The Change Offensive: Part I
What makes organizations change? They respond to changing markets, or they take the lead and change a market. They respond to disruptive forces, or they disrupt. They change their culture to stem employee turnover, or they redesign the workplace to attract and retain new generations. Whether proactively or reactively, organizations change. Without attention to these changing forces within and around them, organizations fail.
Employees applaud the idea of organizational change, yet they resist change that affects them personally. The resistance to changing comes from two sources:
- Internal – Changing habits and routines is difficult. Changing how we perceive the world around us and our place in that world is even harder. Habits and routines make living and working easier, and the constancy of our perceptions creates stability.
- External – Change around us can be threatening. Why would someone support change that might not be in his or her best interest?
In this post, we delve into WHY change is SO hard. In the next post, we will discuss what you can do about it.
What Makes Changing So Difficult?
Upending Routine. Just give it a year (or more). It takes time for new behaviors to replace the worn physical and mental grooves of old behaviors, and the pace of change varies by individual. Phillippa Lally at University College London found that it took on average 66 days for simple new habits, such as drinking a glass of water with lunch, to become automatic. And the time required to form those new habits ranged from 18 to 254 days. A great deal of what employees do at work is habitual, and habits make everyone more efficient. Habits allow us to free up brain space to focus on key issues. Change requires that many daily habits are modified or shifted. That takes time.
Social bonds at work drive performance. Strong relationships at work are a key predictor of performance. Two work-related findings from much of the psychological research on happiness are that (1) people who have a best friend at work are more highly engaged and significantly more likely to engage their customers, and (2) social support at work increases feelings of personal control at work. Organizational change often disrupts those bonds. A lack of trust and increased fear result; dealing with those emotions affects both productivity and quality of output. Who has time to focus on work when they are expending so much energy on resisting change and protecting themselves?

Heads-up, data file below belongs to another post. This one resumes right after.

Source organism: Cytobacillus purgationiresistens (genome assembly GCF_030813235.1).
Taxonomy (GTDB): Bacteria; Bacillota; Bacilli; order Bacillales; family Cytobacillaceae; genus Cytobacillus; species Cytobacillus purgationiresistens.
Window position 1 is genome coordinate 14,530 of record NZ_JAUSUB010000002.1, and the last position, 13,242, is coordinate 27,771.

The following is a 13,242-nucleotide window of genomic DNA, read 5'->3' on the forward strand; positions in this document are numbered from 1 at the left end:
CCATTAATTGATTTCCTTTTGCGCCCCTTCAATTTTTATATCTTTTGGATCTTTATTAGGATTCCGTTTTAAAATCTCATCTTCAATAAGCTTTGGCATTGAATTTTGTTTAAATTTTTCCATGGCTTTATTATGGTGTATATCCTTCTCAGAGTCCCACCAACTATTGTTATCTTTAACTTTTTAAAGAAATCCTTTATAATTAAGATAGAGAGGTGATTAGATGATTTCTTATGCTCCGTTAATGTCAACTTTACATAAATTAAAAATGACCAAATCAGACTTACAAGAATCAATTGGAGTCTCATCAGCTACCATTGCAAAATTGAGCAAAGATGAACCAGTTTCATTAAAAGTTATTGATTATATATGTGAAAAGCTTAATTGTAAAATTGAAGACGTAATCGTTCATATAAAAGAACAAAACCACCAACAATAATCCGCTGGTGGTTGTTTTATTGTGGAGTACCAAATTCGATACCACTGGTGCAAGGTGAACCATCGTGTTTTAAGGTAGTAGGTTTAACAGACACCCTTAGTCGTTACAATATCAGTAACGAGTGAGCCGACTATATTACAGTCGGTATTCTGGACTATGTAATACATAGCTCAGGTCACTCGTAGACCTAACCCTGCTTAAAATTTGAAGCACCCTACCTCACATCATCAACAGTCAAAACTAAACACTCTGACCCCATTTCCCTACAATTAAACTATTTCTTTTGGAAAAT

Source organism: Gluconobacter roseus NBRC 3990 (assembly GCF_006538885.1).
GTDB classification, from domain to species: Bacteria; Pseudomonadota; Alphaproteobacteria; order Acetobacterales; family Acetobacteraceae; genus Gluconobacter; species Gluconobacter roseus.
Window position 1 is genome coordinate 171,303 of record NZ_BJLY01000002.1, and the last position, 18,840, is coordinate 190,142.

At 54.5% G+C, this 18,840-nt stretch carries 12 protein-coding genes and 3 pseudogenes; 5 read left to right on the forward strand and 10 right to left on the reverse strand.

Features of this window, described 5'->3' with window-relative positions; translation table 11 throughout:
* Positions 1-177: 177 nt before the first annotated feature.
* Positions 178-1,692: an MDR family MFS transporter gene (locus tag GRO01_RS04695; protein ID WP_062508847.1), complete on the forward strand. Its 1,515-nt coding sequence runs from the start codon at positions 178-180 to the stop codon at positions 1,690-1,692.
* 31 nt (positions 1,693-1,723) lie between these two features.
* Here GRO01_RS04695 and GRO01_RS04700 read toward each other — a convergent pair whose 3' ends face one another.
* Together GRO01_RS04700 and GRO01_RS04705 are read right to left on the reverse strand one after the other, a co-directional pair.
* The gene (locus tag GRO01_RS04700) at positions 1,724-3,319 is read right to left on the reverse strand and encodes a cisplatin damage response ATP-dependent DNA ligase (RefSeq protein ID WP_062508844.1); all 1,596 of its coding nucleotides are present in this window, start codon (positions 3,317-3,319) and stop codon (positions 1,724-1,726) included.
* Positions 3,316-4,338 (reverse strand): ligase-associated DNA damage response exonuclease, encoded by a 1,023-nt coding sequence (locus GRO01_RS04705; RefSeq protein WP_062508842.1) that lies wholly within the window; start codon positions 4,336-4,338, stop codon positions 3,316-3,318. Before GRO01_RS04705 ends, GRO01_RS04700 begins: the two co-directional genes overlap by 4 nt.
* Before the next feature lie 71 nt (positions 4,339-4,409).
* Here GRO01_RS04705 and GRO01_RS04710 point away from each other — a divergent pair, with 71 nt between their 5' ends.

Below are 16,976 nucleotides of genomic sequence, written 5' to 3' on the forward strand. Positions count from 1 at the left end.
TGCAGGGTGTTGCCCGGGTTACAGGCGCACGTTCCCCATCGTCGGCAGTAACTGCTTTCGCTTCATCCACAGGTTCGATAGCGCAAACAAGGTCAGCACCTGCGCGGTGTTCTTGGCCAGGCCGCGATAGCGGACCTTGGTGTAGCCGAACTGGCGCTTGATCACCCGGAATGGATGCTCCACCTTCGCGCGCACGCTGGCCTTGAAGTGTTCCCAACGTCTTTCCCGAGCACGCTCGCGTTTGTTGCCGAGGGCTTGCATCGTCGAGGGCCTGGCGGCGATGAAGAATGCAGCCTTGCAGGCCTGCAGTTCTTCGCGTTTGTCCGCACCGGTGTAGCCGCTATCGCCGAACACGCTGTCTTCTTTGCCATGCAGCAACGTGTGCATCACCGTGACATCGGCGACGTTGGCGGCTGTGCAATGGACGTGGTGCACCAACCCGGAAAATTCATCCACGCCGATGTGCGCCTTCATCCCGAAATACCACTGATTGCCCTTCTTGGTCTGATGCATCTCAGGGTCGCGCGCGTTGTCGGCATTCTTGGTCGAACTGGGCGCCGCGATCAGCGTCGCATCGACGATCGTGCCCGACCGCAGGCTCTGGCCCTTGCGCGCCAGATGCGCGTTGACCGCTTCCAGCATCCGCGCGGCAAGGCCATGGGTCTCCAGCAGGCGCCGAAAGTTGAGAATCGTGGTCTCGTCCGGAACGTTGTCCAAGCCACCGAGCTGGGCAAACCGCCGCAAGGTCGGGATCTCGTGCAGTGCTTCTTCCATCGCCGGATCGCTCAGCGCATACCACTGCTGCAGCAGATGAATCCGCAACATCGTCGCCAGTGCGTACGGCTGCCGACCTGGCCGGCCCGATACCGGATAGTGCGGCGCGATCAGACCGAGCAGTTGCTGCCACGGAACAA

Excellent presentations, and no communication. Social media has thrived partly because people believe their friends more than they believe experts or those in authority. Groups of friends in conversation listen to one another; they share ideas and insights and feelings; they engage over time. But when communication is a series of one-way presentations, individuals allot the presenter about 60 seconds to capture their attention, establish credibility, and motivate them to listen. They also discount all those upbeat superlatives often used to define the coming change and its benefits. Employees do not want to be “sold;” they don’t like announcements and presentations. They want to participate in a web of conversations. Not feeling heard, and not hearing from personally trusted sources, creates a culture of fear.
WIFM (What’s in it for Me?). WIFM has been around a long time, and it is still at the core of much resistance to change. Employees who do not understand how they will personally be affected will rarely support a change. Uncertainty generally creates negativity and can significantly affect productivity. So, what IS in it for an individual? Why should employees support change that might change a work environment that they like – or leave them unemployed?
This is why change is hard, and few proactively embrace it. But stay tuned. We will be sharing how you can ensure that the people who work for you embrace change and don’t bring down your business.
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